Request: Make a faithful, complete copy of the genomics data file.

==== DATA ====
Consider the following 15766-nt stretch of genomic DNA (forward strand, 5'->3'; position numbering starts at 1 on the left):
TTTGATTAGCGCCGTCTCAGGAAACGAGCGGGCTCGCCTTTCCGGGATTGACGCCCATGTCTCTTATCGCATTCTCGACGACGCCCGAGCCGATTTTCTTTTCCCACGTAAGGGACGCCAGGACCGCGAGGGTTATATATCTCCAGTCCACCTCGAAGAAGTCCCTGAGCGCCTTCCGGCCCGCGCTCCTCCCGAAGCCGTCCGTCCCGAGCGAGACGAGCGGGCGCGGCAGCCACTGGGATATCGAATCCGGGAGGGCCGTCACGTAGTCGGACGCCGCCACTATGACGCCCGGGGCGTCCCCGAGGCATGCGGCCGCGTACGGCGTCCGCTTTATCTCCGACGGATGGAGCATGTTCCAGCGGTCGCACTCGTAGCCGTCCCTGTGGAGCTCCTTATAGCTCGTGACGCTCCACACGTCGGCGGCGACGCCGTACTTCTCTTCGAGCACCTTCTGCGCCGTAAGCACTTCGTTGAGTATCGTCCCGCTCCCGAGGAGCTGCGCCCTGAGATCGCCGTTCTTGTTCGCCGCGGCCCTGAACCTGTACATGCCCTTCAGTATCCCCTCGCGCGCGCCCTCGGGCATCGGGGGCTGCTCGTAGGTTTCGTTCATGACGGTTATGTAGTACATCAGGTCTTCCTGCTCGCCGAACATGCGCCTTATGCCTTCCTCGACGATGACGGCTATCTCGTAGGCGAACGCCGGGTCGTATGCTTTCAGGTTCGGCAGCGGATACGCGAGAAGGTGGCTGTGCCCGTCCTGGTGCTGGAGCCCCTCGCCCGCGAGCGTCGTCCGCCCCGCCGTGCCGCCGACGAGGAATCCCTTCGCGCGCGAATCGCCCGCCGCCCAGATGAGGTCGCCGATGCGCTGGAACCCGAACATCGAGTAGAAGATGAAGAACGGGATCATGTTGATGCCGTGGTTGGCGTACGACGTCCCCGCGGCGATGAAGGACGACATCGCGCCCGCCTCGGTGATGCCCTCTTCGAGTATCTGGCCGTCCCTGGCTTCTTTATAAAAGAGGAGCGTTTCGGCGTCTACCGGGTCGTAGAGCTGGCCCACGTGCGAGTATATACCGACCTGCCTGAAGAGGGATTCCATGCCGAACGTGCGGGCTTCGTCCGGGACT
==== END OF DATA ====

Consider the following 15766-nt stretch of genomic DNA (forward strand, 5'->3'; position numbering starts at 1 on the left):
TTTGATTAGCGCCGTCTCAGGAAACGAGCGGGCTCGCCTTTCCGGGATTGACGCCCATGTCTCTTATCGCATTCTCGACGACGCCCGAGCCGATTTTCTTTTCCCACGTAAGGGACGCCAGGACCGCGAGGGTTATATATCTCCAGTCCACCTCGAAGAAGTCCCTGAGCGCCTTCCGGCCCGCGCTCCTCCCGAAGCCGTCCGTCCCGAGCGAGACGAGCGGGCGCGGCAGCCACTGGGATATCGAATCCGGGAGGGCCGTCACGTAGTCGGACGCCGCCACTATGACGCCCGGGGCGTCCCCGAGGCATGCGGCCGCGTACGGCGTCCGCTTTATCTCCGACGGATGGAGCATGTTCCAGCGGTCGCACTCGTAGCCGTCCCTGTGGAGCTCCTTATAGCTCGTGACGCTCCACACGTCGGCGGCGACGCCGTACTTCTCTTCGAGCACCTTCTGCGCCGTAAGCACTTCGTTGAGTATCGTCCCGCTCCCGAGGAGCTGCGCCCTGAGATCGCCGTTCTTGTTCGCCGCGGCCCTGAACCTGTACATGCCCTTCAGTATCCCCTCGCGCGCGCCCTCGGGCATCGGGGGCTGCTCGTAGGTTTCGTTCATGACGGTTATGTAGTACATCAGGTCTTCCTGCTCGCCGAACATGCGCCTTATGCCTTCCTCGACGATGACGGCTATCTCGTAGGCGAACGCCGGGTCGTATGCTTTCAGGTTCGGCAGCGGATACGCGAGAAGGTGGCTGTGCCCGTCCTGGTGCTGGAGCCCCTCGCCCGCGAGCGTCGTCCGCCCCGCCGTGCCGCCGACGAGGAATCCCTTCGCGCGCGAATCGCCCGCCGCCCAGATGAGGTCGCCGATGCGCTGGAACCCGAACATCGAGTAGAAGATGAAGAACGGGATCATGTTGATGCCGTGGTTGGCGTACGACGTCCCCGCGGCGATGAAGGACGACATCGCGCCCGCCTCGGTGATGCCCTCTTCGAGTATCTGGCCGTCCCTGGCTTCTTTATAAAAGAGGAGCGTTTCGGCGTCTACCGGGTCGTAGAGCTGGCCCACGTGCGAGTATATACCGACCTGCCTGAAGAGGGATTCCATGCCGAACGTGCGGGCTTCGTCCGGGACT